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Tuesday, February 03, 2009

1st order of business: Dump the free rides

By Dennis Byrne
Chicago Tribune

Please. Give us a sign.

Not from some celestial body, but from way down below—the Illinois House and Senate. They need to do something right away that demonstrates they mean business when it comes to reform.

We heard senator after senator last week during Rod Blagojevich's impeachment trial claim they were on the side of the virtues and pledge allegiance to reform. We can't tolerate this anymore, they proclaimed. We must set Illinois on a new path. No longer can we be the butt of late-night comedians' jokes. We owe the people of Illinois better. Blah and blah. Words. It's all just words, until they step up to the plate and prove they mean it.

And they can start by immediately repealing free train and bus rides for seniors.

If anything has Blagojevich's name stamped all over it (other than the quickly removed tollway signs that bore his tag) it is the free-ride program. The legislators didn't want to do it. Said we couldn't afford it. Said they had no other choice. Said they were exhorted into doing it. That it was all Blagojevich's fault.

If you recall, a year ago the state was facing another one of those unfailing transit crises, and if the legislature didn't provide more state aid, riders would have to face huge fare increases and severe service cuts. Lawmakers narrowly approved a bailout package that included a sales tax increase. But Blagojevich vetoed the legislation, adding the free ride for seniors as a surprise gotcha. It hadn't been on the bargaining table. There was no public groundswell; it caught even CTA brass off guard. But the legislature (read: mostly Democrats) gave in and presto, we had free rides. Blagojevich's ridiculous, pompadour-crowned head got bigger, crammed full, as it was, of thoughts of his own invincibility. Some leading Democrats took it personally; they lost another joust with the goofball governor. Outfoxed again.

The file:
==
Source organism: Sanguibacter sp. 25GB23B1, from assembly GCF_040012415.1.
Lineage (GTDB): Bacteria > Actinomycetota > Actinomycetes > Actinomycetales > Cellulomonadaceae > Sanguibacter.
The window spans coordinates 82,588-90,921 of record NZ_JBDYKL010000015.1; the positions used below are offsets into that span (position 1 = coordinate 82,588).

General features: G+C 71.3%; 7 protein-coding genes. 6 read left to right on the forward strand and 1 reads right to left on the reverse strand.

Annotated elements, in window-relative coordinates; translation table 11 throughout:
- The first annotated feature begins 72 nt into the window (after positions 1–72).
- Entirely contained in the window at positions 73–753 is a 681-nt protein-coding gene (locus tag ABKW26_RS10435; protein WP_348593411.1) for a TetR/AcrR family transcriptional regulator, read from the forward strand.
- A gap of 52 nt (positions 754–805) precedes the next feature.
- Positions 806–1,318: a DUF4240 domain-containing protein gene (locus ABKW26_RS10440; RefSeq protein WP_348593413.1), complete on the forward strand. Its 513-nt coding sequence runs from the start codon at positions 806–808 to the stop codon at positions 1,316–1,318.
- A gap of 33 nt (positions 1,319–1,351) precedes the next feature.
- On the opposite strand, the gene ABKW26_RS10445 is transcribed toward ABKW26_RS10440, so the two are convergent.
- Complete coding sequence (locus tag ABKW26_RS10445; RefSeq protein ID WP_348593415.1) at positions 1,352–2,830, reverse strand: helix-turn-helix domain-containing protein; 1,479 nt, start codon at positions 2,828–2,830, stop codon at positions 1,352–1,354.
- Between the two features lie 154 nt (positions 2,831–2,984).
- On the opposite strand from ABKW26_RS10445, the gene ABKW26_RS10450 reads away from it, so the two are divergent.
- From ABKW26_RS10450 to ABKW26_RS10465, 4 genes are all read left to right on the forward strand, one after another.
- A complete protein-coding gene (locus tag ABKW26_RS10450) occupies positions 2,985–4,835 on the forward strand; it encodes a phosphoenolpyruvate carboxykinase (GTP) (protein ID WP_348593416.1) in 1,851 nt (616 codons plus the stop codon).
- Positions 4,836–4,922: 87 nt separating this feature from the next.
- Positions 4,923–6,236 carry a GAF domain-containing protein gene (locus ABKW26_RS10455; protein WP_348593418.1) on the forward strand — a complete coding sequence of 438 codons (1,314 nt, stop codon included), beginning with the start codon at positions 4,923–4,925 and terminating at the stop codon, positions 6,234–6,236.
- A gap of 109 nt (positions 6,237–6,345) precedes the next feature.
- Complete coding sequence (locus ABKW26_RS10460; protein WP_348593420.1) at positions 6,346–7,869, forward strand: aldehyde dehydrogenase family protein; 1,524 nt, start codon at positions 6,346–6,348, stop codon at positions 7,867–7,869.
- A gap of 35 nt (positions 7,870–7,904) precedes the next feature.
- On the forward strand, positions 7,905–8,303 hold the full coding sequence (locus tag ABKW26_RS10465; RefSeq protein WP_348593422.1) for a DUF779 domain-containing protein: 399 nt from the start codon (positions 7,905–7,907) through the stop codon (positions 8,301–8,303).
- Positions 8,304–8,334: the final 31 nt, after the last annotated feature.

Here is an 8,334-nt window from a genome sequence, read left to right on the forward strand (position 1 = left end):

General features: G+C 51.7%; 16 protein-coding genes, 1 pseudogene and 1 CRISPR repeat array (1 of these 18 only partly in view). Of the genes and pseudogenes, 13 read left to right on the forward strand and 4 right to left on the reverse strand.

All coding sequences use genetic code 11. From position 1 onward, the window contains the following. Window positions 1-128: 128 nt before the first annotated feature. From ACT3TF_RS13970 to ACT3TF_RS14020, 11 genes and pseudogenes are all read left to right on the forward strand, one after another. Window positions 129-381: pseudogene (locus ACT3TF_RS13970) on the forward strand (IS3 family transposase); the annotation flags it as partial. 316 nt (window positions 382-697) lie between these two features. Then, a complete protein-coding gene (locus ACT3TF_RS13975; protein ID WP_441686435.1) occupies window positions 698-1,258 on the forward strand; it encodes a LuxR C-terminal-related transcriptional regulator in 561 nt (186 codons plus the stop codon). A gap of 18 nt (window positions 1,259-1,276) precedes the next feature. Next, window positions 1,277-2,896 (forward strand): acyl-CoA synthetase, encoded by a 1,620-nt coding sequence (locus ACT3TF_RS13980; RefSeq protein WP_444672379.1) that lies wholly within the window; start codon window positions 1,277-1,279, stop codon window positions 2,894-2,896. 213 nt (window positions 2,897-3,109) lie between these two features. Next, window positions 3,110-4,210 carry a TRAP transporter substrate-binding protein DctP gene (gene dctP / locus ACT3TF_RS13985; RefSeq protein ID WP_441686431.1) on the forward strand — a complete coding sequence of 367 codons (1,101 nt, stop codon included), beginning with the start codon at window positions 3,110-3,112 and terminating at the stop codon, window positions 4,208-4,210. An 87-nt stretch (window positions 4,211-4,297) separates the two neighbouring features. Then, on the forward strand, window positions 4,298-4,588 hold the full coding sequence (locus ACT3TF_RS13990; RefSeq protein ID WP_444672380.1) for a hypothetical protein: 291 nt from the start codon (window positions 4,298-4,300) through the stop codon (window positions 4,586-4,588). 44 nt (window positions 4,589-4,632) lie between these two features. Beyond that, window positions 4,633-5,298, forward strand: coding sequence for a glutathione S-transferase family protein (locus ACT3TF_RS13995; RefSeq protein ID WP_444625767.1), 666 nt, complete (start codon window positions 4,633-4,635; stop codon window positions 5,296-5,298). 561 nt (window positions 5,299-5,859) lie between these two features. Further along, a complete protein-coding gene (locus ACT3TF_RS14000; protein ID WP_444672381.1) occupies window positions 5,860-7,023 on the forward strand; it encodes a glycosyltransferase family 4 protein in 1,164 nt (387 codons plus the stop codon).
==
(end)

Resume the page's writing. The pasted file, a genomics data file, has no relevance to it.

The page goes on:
The sly political move boxed the lawmakers, because opposing it would have denied yet another entitlement to one of the country's most greedy and powerful interest groups: seniors. Not that they don't get enough breaks already, this one came out of the blue and was welcomed with open arms by the what-has-government-done-for-me-lately crowd. Holster your vitriol, seniors. I'm one of you, and, yes, I admit I've used this freebie, once. However, I happily can say that I've encountered many other seniors who were outraged by the giveaway, proving that we're not all consummate moochers.

Insert here the usual yowl from naive idealists that canceling the freebie would hurt the poor and that anyone who would propose such a thing is a mean good-for-nothing. No doubt, some folks can use a free ride, but just how many has never been convincingly established. But here's a suggestion: If you believe there's a "desperate need" for free rides for the impoverished elderly, figure out a way to means-test a free transit pass, or raise the money privately yourself. I'm sure you and your well-intentioned friends would do a great job, as motivated as you are by your goodness.

But don't give a free lunch to people who don't need one. It's like that lunatic $800 billion-plus "stimulus" package that President Barack Obama and Democrats are rushing through Congress. It's based on the logic that if you fling enough pies at the wall, a few will stick.